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Wild Moose hit the nail on the head...

My Sun power supply is rated at 12A, and does work fine with the capacitor installed.

Without it, the Orbit simply shuts down the power supply on power-up!


I guess some power supplies have built-in capacitors, or are less sensitive to spikes above their rated power. My Sun power supply is probably very well designed from a critical-systems point of view, so any draw outside the spec simply shuts it down.

Keep in mind that most of us will almost never need 30A for the Orbit, that kind of power is only used in super-high cell counts.



Al P, the capacitor acts as a "buffer", storing enough energy to feed that transition "bump" without affecting the supply.

All you do to wire it up is simply connect the capacitor terminals in parallel to the power supply output wires (watch the polarity of the cap!)


Like this:


____

---------(+)---------- Plus wire
| |
---------(-)----------- Minus wire
| ___|


That funny box is the cap!




Thanks.
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Old Mar 07, 2003, 09:43 PM
small electrics r BIG FUN
Iowa
Joined Aug 2000
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Quote:
Originally posted by Wild Moose
I charge mostly 8, 9 and now 10 cell NiMhs anywhere from 700's to 1100's with my Orbit Pro.

When I go to fun-flys I bring along my little 2A linear power supply set to 13.8V and it never fails to power up. I've noticed the power on 'Thump' but never thought it to be 20A's worth!

YIKES ! Isn't the Pro suggested by Orbit to have a 30 Amp power supply ?

So how much current is the charger pulling from the power supply while charging 8 cell 2600 packs at 5 amps ?

meteor: thanks for that diagram and the explanation !

Thanks !

Al
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Old Mar 07, 2003, 10:44 PM
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It's not the 2600 MHa rating, but the number of cells in series that determines the power requirement (W=VA).

My 10xCP1700 packs pulled about 7.8 amps max during the charge on the PC power supply with no problems.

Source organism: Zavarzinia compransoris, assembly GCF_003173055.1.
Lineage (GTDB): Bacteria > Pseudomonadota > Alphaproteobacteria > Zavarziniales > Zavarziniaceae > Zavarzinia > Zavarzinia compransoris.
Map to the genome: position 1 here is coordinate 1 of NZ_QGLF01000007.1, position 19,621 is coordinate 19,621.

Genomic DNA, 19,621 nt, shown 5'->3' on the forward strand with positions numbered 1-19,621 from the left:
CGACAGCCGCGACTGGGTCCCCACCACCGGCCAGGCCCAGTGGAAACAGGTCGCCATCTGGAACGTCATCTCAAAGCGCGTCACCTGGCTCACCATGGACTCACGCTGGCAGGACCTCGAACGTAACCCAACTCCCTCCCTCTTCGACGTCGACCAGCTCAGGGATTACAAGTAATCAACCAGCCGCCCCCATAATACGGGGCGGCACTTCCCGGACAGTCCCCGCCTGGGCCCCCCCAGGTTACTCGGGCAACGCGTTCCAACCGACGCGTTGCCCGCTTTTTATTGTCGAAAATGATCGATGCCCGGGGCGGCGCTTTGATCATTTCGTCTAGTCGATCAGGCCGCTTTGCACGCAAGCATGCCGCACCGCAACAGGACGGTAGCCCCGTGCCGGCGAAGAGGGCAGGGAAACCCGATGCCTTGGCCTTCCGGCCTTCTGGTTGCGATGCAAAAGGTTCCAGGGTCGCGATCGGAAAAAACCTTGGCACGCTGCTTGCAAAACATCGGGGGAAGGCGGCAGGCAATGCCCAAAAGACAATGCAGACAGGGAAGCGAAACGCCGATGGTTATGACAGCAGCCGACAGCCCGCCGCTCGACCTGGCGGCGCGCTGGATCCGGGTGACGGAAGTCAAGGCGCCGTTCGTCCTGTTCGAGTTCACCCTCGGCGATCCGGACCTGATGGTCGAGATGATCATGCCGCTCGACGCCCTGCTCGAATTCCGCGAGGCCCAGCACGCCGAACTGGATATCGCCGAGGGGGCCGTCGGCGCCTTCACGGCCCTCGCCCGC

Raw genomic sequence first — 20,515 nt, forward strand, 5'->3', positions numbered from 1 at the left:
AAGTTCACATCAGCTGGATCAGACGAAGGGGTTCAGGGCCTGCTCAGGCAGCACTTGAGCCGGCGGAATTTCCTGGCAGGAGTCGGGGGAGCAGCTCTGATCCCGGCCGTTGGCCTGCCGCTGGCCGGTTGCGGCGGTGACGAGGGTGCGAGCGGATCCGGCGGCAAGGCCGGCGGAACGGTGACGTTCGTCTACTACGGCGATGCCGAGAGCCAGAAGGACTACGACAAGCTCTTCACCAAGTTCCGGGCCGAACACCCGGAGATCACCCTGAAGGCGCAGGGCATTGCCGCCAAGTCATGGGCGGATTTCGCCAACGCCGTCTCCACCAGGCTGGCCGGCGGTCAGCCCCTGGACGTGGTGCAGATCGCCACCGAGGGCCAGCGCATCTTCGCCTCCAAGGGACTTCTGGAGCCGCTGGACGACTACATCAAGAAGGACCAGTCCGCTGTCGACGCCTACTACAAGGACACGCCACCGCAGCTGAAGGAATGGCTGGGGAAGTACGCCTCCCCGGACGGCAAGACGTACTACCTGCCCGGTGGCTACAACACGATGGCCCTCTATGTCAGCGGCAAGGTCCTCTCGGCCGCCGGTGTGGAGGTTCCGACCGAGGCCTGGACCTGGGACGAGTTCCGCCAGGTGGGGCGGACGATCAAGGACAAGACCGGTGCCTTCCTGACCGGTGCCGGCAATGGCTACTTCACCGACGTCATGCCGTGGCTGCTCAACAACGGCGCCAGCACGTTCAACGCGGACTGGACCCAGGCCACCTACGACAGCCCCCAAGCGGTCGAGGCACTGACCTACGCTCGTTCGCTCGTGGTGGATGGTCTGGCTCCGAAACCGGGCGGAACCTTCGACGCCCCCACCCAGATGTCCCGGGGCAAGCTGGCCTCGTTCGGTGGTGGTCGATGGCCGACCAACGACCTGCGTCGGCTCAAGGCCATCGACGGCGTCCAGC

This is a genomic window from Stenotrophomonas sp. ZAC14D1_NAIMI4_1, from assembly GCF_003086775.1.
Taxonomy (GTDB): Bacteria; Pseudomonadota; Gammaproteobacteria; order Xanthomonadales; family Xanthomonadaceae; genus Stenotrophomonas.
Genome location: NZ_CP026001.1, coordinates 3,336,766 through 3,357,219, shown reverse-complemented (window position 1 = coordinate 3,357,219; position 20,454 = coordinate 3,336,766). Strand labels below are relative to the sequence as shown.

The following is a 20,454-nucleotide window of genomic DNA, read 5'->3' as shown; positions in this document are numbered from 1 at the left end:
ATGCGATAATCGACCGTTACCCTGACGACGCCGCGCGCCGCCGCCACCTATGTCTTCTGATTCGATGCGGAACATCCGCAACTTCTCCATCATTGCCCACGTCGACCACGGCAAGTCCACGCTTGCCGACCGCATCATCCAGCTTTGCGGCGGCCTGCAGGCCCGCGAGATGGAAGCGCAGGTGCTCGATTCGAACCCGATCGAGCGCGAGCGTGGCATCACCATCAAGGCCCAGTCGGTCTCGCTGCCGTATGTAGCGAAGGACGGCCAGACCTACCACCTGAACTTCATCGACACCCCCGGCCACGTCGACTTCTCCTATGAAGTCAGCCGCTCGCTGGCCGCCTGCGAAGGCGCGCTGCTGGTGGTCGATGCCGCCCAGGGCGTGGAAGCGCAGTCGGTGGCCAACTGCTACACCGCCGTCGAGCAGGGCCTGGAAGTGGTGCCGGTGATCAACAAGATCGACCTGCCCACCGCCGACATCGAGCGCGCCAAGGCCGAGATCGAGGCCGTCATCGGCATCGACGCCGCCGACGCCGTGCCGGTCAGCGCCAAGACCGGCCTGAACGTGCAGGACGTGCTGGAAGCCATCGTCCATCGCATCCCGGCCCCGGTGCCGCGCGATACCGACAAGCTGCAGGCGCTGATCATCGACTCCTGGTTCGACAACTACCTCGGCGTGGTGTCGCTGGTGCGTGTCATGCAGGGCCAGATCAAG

Victor
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Old Mar 07, 2003, 11:51 PM
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San Mateo, California, United States
Joined Nov 2001
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Well we do seem to be talking about different charging current levels here as well as number of cells/capacity.

I did say I was charging 700's to 1100's, and with the 2A P.S., I am limited to charge rates no higher than 1.7A...good enough for my needs but for you guys charging at 5A well, all I can say is that is why Orbit specifies the high capacity power supplies.

Quote:
YIKES ! Isn't the Pro suggested by Orbit to have a 30 Amp power supply ?
That is if you plan on using the charger at maximum capacity, me I only run mine in the lower half of it's range

Regards,
Roger
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Old Mar 08, 2003, 03:52 PM
small electrics r BIG FUN
Iowa
Joined Aug 2000
4,320 Posts
Quote:
Originally posted by Wild Moose
Well we do seem to be talking about different charging current levels here as well as number of cells/capacity.

I did say I was charging 700's to 1100's, and with the 2A P.S., I am limited to charge rates no higher than 1.7A...good enough for my needs but for you guys charging at 5A well, all I can say is that is why Orbit specifies the high capacity power supplies.


Roger
Yes, I was asking about the current being drawn by the charger from the power supply. Thanks Roger.

Victor: is 7.8 Amp what your charger says, or what is being pulled from the power supply ? thanks

Al